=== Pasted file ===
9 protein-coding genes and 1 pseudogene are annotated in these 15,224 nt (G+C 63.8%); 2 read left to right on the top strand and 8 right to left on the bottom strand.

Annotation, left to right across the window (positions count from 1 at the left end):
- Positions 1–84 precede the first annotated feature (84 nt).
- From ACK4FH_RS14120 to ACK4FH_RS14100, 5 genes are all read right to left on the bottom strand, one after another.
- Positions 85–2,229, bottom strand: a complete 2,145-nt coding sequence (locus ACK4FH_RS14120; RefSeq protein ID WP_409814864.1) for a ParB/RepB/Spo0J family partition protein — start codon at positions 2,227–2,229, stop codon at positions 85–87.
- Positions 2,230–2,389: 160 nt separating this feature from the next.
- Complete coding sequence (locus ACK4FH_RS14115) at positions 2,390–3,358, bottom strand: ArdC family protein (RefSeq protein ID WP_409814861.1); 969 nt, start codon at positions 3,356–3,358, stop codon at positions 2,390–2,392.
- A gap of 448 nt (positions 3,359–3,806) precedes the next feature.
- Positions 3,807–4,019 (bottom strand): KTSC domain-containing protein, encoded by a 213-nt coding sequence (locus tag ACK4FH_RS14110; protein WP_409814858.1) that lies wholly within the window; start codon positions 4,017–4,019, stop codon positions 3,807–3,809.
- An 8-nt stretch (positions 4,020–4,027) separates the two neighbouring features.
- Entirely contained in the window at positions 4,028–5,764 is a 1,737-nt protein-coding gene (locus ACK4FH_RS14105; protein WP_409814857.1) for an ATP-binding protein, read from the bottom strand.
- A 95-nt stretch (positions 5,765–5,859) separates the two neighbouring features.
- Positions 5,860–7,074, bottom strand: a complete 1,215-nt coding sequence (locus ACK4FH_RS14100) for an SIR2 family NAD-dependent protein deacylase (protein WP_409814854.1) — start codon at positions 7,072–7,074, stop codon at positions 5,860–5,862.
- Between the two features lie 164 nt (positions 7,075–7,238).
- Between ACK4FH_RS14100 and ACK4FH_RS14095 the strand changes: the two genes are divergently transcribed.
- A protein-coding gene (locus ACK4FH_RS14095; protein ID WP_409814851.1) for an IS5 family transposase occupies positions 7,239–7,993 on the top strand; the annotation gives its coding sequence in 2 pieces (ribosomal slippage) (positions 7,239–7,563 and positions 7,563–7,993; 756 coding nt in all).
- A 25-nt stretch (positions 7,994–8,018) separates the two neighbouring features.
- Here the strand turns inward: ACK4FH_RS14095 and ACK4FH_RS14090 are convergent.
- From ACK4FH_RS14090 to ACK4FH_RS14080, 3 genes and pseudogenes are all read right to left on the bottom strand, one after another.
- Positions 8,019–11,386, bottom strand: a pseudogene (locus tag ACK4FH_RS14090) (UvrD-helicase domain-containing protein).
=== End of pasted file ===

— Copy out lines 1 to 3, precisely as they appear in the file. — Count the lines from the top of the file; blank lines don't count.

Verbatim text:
9 protein-coding genes and 1 pseudogene are annotated in these 15,224 nt (G+C 63.8%); 2 read left to right on the top strand and 8 right to left on the bottom strand.

Annotation, left to right across the window (positions count from 1 at the left end):
- Positions 1–84 precede the first annotated feature (84 nt).